Saturday, November 21, 2009

Thursday, November 12, 2009

What's Up Right Now

Annual Iron Pour Pot Luck Dinner

All invited, bring your friends and family and BRING a DISH, side or main.

Chips and drinks will be provided!

Friday at 6:00 PM, in the 3D Room


Burn in begins at 10:00 am on Saturday.

All participants need to be on-site by 9:00 AM to help out and set up charges and whatever else needs to be done. We hope to start charging around noon and maybe have hot metal around 2:00 PM. Make sure you bring lunch on Saturday and snacks, it will be a long day. There will be Gatorade and water for the work crews only.

SCRATCH BLOCKS will be for sale, as long as they last until pour time on Saturday, $15 a piece.

Monday, November 9, 2009

Interesting Site

Gwynn Murrill Art

As many of you know I am NOT a lover of clearly objective art, however this is one artist I find very exciting. It is clear that a whole lifetime of investigation and experimentation has gone into finding the true essence of the animal. Enjoy!

Friday, November 6, 2009

A Blog to Check Out

ARTwork by Joe MacGown

Some cool work at the blog of Mississippi artist Joe MacGown. Take a look at this how he has linked his professional website with the blog and how he represents his work.

Thursday, November 5, 2009

Second Trip to the Scrap Yard

The Green Machine

Trip number two was pretty easy. The machinery operators knew we were coming and had set some iron on the side for us. It was a quick trip and we got some good metal. Next is the trip to Birmingham for other raw materials; coke, core paste, and ladles. Pictures of that later.

Monday, November 2, 2009

The Pincher

A Monster from the Scrap Yard- The Pincher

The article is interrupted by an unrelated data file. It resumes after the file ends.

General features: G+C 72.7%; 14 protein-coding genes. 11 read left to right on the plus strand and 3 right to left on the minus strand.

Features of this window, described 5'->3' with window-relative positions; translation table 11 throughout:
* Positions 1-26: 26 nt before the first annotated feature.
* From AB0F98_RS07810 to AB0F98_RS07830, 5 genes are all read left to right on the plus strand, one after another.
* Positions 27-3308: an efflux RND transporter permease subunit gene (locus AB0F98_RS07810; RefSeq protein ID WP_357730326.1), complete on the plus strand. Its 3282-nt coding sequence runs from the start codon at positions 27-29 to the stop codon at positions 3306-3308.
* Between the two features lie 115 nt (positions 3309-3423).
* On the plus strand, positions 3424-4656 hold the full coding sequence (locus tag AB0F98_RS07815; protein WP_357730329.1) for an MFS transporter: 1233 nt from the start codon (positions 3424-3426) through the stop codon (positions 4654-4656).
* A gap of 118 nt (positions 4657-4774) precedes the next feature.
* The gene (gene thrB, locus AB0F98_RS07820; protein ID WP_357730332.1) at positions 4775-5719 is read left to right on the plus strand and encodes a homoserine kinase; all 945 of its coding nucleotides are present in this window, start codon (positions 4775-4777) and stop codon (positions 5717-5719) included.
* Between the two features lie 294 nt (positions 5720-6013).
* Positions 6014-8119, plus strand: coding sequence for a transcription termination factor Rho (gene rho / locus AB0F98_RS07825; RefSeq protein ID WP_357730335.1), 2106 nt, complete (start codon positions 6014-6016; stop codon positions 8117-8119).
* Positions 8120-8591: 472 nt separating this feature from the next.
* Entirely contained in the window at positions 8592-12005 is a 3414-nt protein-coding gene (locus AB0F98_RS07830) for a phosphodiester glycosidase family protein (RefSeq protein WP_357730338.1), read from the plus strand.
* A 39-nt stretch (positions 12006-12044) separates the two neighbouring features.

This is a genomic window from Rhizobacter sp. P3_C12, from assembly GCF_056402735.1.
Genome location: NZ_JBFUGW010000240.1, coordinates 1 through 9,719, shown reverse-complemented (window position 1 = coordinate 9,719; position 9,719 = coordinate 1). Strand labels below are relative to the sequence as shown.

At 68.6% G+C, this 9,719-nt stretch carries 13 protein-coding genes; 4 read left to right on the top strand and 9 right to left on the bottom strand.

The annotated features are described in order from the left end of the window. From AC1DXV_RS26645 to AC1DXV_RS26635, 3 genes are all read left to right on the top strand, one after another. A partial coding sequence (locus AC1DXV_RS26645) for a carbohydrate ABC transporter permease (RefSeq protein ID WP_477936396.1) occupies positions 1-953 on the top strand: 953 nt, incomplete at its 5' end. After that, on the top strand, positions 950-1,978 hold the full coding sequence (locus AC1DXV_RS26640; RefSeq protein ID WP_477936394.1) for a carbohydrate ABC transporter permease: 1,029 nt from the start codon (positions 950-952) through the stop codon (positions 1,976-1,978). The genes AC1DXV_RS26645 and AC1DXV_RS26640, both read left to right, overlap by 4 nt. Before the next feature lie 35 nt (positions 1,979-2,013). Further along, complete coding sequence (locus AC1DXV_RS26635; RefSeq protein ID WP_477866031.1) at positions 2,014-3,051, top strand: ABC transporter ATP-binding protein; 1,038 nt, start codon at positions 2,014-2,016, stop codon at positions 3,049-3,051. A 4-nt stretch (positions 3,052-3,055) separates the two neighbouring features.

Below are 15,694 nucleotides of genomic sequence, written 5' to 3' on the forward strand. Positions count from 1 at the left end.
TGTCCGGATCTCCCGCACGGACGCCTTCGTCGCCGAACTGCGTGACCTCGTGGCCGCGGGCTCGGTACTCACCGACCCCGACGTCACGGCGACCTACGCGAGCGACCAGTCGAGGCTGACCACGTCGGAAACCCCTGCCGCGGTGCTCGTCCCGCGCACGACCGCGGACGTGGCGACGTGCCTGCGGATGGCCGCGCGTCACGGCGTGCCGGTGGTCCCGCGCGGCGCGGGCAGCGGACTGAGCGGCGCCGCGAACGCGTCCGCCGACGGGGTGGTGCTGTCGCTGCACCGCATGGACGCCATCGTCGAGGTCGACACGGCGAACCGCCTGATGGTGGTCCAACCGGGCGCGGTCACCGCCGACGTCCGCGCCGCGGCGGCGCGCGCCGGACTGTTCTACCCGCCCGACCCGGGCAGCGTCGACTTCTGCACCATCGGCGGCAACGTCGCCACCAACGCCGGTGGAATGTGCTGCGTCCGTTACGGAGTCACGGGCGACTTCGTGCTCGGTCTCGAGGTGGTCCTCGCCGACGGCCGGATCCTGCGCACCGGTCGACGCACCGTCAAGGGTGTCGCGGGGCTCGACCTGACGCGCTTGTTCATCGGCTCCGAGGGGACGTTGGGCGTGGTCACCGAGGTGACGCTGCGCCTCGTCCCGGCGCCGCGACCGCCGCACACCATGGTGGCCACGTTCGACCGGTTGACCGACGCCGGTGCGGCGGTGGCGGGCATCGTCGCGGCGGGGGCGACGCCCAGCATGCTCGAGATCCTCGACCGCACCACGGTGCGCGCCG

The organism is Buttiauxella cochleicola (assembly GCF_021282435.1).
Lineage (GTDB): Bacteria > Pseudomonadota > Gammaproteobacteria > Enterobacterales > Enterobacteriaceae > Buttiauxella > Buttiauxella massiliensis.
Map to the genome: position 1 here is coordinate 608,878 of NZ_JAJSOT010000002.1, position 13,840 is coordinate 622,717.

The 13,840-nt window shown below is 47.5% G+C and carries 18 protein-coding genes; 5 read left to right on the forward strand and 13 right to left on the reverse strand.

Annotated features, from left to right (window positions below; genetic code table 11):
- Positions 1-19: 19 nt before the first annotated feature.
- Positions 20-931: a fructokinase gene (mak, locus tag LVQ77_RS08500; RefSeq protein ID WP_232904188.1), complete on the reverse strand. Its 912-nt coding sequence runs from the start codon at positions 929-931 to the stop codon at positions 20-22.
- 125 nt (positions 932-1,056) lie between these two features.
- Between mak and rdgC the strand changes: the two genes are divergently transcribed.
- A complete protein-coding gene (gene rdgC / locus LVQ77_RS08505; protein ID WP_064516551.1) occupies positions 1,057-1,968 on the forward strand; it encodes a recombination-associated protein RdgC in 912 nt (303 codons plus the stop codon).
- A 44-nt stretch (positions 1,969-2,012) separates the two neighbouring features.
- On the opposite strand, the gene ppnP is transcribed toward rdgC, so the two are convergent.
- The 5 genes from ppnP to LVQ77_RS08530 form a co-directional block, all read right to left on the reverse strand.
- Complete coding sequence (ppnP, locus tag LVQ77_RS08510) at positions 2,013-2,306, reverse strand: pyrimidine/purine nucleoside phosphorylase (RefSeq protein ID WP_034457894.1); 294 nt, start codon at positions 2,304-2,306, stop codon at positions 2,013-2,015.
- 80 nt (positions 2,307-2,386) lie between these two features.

Chris and I went last Wednesday to go get our first load of scrap iron from Shemper's Recyclers here in Hattiesburg. It's always an interesting experience. Normally Shempers is buying scrap, but once a year they agree to switch things around so we can come in an buy metal from them. Thank God they do, or we would never have iron pours.

Getting there and actually getting the metal is the easy part. Everything we do up to that point, especially when making purchases at the University, is so complicated; paperwork, people to call, arrangements to be made. Uggh! In the end I guess it's all worth it. And a big thanks to Shempers, I know it's trouble for them to help us out, but they do it every year!

Wednesday, October 28, 2009

Senior Project

I have been remiss in my posting! Been busy, what can I say? I thought it would be good to talk a little bit about senior project. The image above is of Georgie's ceramic sculpture work. The image represents probably less than half of what he has made as part of his senior project requirements. Less than half! I think the biggest thing that most student's don't consider is the shear massive amount of work needed to complete the project. Never mind the 20 page paper and the full portfolio due at at the end along with the museum show. Every year I have folks come to me for advisement and think they can take two or three additional studios at the same time as a senior project. When I hear this I laugh. It's pretty much not possible if you want to have a good senior project experience AND do well in all your classes. Why would you want to have all that stuff to do anyway? The senior project is such an amazing time in your student career, why cram it up with all this other busy work that will take away from your experience?